Archive for April, 2012
When Jonathan Blaustein purchased 10 early-season organic blueberries for $1, he was a little upset by this price, because six weeks earlier he had purchased 17 organic blueberries from Chile for the same amount of money. And those blueberries from Chile were from 800 miles away but were half the cost of California berries.
Eventually, after seeing many different menus around the world with various dollar-priced meals, photographer Mr. Blaustein, 36, decided to pursue a project “The Value of a Dollar”.
So, what food can you buy if you only have $1 in your wallet? See these photos taken by Mr. Blaustein and find out the answer.
Steamed Clams in Garlic Beer Sauce
From Chef Martin Yan
Garlic, shallots, green chile, black bean sauce and Tsingtao Pure Draft create a rich flavorful sauce in this recipe for steamed clams from chef Martin Yan.
* 2 tablespoons butter
* 2 teaspoons minced garlic
* 1 shallot, minced
* 1 green chile, thinly sliced
* 1 cup Tsingtao Pure Draft beer
* 3 tablespoons black bean sauce
* 1 tablespoon rice vinegar
* 1 teaspoon sugar
* 2 pounds clams, scrubbed
* 1 teaspoon minced cilantro
1. Heat a stir-fry pan or deep skillet over medium-high heat. Add the butter, swirling until melted. Add the garlic, shallot, and chile and cook until fragrant, about 10 seconds. Add the beer, black bean sauce, vinegar, and sugar and boil until liquid is reduced by half about 5 minutes. Add the clams, cover and let cook until clam shells open, 5-7 minutes.
2. Transfer to a serving dish (discard any clams whose shells have not opened) and garnish with the cilantro.
Steamed Clams With Garlic Beer Sauce recipe created by Chef Martin Yan.
Common name: Sago palm, Sago cycad, king sago palm, just sago palm
Scientific name: Cycas revoluta
Plant type:: Tropicals and Tender Perennials,Houseplants
Height: 10-12 ft. (3-3.6 m)
Description: Sago Palm (Cycas revoluta) is the most popular in horticulture, It is one of the most widely cultivated cycads, native to Japan. The leaves are shiny, dark green and about 4-5 ft (1.2-1.5 m) long. Leaves are pinnate and are composed of a rigid midrib with glossy leaflets arranged in a plane along its length. In nature, the trunks will reach around 10-12 ft. (3-3.6 m) in height.
What Are the Health Benefits of Sago?
Jun 14, 2011 | By Allison Adams
Sago is a starch taken from the center of sago palm stems. Sago has similarities to tapioca, including its look, taste and feel. However, sago is not tapioca, which comes from a different plant. You can, however, substitute tapioca for sago in many recipes.
The Roles of Sago
Sago is a common ingredient used in Indian recipes. In gruel form, sago can function as a healthy alternative to carbonated drinks, providing energy without any artificial chemicals and sweeteners. Sago is used to make the pearls that sit at the bottom of bubble tea, a popular Asian drink. You can also use sago in the preparation of desserts and some breads. Additionally, you can add sago to rice for a low calorie, light meal option.
Sago and the Body
In India, sago is also known as sabudana and has a long history in traditional Indian medicine. According to “The New Oxford Book of Food Plants,” traditional Indian medicine uses sago in combination with rice to cool the body. Therefore, sago can function as an herbal remedy to treat ailments resulting from too much heat, such as the production of excess bile. Sago is also used in traditional medicine outside the Indian subcontinent in Sri Lanka, New Guinea and other Asian Pacific countries.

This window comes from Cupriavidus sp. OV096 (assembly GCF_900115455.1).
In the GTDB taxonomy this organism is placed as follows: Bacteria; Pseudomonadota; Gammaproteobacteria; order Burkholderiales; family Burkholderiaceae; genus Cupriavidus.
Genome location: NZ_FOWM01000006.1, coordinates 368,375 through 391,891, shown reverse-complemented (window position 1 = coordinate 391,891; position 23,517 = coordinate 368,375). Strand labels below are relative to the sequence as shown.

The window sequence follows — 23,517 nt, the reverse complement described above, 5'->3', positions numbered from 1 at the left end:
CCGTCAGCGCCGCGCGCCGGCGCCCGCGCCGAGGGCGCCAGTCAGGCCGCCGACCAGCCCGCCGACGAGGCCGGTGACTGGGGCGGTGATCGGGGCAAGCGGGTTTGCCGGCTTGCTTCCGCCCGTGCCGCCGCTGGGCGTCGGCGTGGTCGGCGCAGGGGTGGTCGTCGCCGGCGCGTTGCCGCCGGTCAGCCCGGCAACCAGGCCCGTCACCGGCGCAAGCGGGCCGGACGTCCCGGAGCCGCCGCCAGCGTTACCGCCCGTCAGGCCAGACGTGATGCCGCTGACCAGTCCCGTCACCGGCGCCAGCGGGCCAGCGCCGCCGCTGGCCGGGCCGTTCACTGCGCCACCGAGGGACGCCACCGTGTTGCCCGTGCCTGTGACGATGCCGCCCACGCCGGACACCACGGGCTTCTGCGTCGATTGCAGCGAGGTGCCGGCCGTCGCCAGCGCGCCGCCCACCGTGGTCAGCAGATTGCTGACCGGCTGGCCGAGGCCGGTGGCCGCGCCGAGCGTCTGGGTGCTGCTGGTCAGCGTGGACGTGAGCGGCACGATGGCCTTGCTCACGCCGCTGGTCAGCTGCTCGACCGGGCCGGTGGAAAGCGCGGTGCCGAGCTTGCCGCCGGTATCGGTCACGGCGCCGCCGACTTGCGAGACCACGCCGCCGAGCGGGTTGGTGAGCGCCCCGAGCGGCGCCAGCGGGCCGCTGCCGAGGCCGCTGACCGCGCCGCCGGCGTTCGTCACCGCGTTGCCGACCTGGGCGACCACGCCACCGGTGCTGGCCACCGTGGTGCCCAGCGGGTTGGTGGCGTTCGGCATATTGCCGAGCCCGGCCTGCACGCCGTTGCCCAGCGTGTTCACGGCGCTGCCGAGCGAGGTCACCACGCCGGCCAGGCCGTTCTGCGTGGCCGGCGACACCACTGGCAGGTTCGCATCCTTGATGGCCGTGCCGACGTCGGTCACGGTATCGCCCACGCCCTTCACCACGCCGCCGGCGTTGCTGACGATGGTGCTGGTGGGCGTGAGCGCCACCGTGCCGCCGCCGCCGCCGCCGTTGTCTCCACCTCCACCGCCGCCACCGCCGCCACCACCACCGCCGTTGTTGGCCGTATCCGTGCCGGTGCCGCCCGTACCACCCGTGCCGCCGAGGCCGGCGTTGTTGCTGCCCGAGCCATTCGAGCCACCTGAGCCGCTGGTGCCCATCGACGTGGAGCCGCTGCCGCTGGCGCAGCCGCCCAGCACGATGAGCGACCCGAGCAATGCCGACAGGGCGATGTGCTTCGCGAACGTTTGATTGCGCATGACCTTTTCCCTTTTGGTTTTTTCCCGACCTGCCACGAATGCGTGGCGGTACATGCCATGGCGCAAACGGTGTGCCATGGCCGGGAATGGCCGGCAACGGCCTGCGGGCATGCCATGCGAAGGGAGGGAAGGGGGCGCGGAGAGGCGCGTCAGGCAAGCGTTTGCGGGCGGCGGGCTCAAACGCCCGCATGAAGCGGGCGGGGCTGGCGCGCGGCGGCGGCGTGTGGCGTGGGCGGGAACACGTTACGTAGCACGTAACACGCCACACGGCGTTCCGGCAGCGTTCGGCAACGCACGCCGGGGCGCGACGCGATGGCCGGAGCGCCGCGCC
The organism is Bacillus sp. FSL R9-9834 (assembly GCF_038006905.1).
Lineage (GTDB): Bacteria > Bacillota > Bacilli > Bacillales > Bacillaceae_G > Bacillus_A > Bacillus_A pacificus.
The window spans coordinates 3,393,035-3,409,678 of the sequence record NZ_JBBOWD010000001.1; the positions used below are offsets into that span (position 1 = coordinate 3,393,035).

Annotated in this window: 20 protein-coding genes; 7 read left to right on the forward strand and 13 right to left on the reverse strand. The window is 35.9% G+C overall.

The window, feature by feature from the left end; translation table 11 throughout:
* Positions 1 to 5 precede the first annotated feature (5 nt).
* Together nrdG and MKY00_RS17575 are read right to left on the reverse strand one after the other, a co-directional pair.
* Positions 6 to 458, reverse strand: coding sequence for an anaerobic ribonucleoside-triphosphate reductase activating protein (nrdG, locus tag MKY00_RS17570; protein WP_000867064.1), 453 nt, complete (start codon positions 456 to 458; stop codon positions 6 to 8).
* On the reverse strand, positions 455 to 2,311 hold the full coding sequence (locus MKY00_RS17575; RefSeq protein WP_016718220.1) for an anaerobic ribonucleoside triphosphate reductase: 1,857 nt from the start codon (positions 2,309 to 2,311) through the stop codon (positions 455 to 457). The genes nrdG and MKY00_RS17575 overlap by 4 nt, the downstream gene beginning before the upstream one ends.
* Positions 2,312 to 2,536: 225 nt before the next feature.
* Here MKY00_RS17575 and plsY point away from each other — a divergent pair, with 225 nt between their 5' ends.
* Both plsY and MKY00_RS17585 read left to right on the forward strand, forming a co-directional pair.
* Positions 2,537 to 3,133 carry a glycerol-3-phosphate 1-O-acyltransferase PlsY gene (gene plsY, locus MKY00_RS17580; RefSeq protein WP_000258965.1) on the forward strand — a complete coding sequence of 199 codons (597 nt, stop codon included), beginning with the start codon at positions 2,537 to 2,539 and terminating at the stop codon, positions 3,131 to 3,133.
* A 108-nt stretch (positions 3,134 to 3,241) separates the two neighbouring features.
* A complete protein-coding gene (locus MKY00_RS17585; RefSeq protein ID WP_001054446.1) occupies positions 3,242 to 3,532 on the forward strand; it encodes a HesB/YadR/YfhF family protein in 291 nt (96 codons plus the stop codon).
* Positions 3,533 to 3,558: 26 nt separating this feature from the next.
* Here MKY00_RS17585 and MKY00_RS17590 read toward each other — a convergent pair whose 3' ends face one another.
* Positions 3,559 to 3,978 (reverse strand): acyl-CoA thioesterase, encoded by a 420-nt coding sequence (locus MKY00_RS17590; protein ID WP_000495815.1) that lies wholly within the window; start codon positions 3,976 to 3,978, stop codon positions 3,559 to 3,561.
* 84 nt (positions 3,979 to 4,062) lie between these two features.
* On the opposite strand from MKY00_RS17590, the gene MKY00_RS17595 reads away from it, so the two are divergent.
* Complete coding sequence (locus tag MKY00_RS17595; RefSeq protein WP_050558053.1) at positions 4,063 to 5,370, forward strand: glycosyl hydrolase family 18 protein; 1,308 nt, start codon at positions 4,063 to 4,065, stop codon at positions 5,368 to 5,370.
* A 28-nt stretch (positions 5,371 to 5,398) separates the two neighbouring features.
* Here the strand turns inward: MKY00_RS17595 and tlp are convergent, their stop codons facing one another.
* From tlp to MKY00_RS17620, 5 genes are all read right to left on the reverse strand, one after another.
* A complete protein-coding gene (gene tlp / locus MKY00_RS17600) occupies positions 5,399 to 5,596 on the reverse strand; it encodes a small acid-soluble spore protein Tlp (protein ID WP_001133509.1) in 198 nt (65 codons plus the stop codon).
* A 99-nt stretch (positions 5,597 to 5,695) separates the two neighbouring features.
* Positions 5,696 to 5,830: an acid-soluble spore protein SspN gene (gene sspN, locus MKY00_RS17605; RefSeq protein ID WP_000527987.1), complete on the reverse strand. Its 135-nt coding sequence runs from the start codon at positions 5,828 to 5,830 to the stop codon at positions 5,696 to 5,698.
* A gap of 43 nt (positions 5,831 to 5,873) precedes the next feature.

Sago does not offer any significant quantity of vitamins or minerals. As a starch, the health benefits of sago come primarily from carbohydrates. This carbohydrate content allows sago to function as a staple food in several regions of the world. Sago is also low in fat and has no protein. Since, the nutritional content of sago is quite low, people often mix sago with other ingredients that offer essential vitamins and nutrients, such as milk or fruits and vegetables.
Preparation of Sago
Recipes usually call for you to soak sago in water for long periods of time. After soaking the sago, you will find the starch less sticky and easier to handle than tapioca. You can also use the powder form of sago as a thickening agent for foods such as gravy or sauces. Additionally, you can use the powder form of sago as a flour substitute. In fact, recipes for many types of Indian and Nepali flat breads specifically call for powdered sago.
* “Complete Guide to Edible Wild Plants”; Department of the Army; 2009
* “The Microscopy of the More Commonly Occurring Starches”; Hugh Galt; 2009
* “The New Oxford Book of Food Plants”; John Vaughan; 2009
Almond, Pine Nut, Apricot Crumb Cake
Recipe courtesy Giada De Laurentiis
* 1/2 cup whole almonds, toasted, plus 1/4 cup sliced almonds, toasted
* 1/4 cup pine nuts, toasted, plus 1/4 cup
* 1 1/4 cups all-purpose flour
* 1 teaspoon baking powder
* 1/2 teaspoon salt
* 4 large eggs
* 1 1/4 cups sugar
* 1 1/2 sticks butter, melted
* 1/3 cup milk
* 1/4 teaspoon almond extract
* 1/2 cup chopped dried apricots
Preheat the oven to 350 degrees F. Butter and flour a 9-inch cake pan.
Combine the whole almonds and 1/4 cup pine nuts in a food processor. Pulse the machine until the nuts are finely ground. Transfer the nuts to a medium bowl. Add the flour, baking powder, and salt. Stir to combine and set aside.
In a medium bowl, using an electric mixer beat the eggs and the sugar until the mixture becomes thick and pale yellow. Add the butter, and milk. Stir in the almond extract and apricots. Gently stir in the dry ingredients. Pour the batter into the prepared cake pan. Sprinkle the top of the cake with sliced almonds and remaining 1/4 cup pine nuts. Bake until the cake is cooked and a toothpick comes out clean, about 50 to 55 minutes. Let the cake cool on a wire rack. Use a knife to loosen the edges. Turn the cake out, slice, and serve.